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Title: Charting the perfect storm: emerging biological interfaces between stress and stroke.
Authors: Kronenberg, G
Schöner, J
Nolte, C
Heinz, A
Endres, M
Gertz, K
First Published: 9-Apr-2017
Publisher: Springer (part of Springer Nature)
Citation: European Archives of Psychiatry and Clinical Neuroscience, 2017, 267 (6), pp. 487-494
Abstract: A growing body of evidence demonstrates that psychosocial stress is an important and often underestimated risk factor for cardiovascular disease such as myocardial infarction and stroke. In this article, we map out major biological interfaces between stress, stress-related psychiatric disorders, and stroke, placing special emphasis on the fact that stress and psychiatric disorders may be both cause and consequence of cardiovascular disease. Apart from high-risk lifestyle habits such as smoking and lack of exercise, neuroendocrine dysregulation, alterations of the hemostatic system, increased oxidative stress, and inflammatory changes have been implicated in stress-related endothelial dysfunction. Heart rate provides another useful and easily available measure that reflects the complex interplay of vascular morbidity and psychological distress. Importantly, heart rate is emerging as a valuable predictor of stroke outcome and, possibly, even a target for therapeutic intervention. Furthermore, we review recent findings highlighting the role of FK506-binding protein 51 (FKBP5), a co-chaperone of the glucocorticoid receptor, and of perturbations in telomere maintenance, as potential mediators between stress and vascular morbidity. Finally, psychiatric sequelae of cardiovascular events such as post-stroke depression or posttraumatic stress disorder are highly prevalent and may, in turn, exert far-reaching effects on recovery and outcome, quality of life, recurrent ischemic events, medication adherence, and mortality.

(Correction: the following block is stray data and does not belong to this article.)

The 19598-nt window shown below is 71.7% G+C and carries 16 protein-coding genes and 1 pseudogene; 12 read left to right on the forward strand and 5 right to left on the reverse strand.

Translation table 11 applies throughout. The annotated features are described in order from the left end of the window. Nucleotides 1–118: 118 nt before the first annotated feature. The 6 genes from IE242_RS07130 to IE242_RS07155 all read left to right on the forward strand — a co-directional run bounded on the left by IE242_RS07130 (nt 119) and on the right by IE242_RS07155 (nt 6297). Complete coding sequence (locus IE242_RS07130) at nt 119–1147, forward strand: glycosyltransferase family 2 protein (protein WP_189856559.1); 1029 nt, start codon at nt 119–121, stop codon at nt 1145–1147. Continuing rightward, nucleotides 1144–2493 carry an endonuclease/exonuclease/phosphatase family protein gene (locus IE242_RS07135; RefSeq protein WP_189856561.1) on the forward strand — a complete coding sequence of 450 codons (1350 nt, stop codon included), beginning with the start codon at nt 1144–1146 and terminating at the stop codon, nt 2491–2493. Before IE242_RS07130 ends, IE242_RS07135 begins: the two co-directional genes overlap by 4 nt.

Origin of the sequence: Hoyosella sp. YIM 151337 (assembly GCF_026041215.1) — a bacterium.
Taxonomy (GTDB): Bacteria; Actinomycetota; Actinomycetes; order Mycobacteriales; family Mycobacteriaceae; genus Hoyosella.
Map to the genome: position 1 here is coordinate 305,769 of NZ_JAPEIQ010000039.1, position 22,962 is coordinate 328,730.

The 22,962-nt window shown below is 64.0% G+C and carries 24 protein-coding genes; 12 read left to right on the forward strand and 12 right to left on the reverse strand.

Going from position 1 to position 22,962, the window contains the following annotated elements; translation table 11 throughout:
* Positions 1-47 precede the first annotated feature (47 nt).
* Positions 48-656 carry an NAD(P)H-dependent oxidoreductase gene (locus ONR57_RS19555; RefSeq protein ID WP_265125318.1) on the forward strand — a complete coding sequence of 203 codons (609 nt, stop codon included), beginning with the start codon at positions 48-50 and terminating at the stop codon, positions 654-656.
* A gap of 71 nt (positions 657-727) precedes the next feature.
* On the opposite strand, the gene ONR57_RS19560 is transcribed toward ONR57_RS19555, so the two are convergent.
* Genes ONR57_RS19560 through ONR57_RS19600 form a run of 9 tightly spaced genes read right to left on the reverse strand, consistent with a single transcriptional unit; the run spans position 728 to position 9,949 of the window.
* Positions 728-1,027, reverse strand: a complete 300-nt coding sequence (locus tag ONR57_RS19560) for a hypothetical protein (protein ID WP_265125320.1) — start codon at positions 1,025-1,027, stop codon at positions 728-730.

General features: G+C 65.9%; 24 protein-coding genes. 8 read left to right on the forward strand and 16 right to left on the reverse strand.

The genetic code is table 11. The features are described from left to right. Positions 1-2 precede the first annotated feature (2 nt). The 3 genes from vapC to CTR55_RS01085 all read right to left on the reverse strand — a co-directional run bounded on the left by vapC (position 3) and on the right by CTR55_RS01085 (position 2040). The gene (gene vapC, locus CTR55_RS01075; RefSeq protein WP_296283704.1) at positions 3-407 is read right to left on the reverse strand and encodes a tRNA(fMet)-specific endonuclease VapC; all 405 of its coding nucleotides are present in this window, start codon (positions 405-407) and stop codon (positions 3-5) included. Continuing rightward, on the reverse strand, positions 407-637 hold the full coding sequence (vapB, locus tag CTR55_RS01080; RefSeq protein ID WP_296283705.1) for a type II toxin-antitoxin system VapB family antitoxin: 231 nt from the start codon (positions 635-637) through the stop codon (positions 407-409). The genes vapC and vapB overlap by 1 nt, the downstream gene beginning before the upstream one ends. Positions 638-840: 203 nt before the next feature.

DOI Link: 10.1007/s00406-017-0794-x
eISSN: 1433-8491
Version: Publisher Version
Status: Peer-reviewed
Type: Journal Article
Rights: Copyright © the authors, 2017. This is an open-access article distributed under the terms of the Creative Commons Attribution License (, which permits unrestricted use, distribution, and reproduction in any medium, provided the original author and source are credited.
Appears in Collections:Published Articles, Dept. of Cardiovascular Sciences

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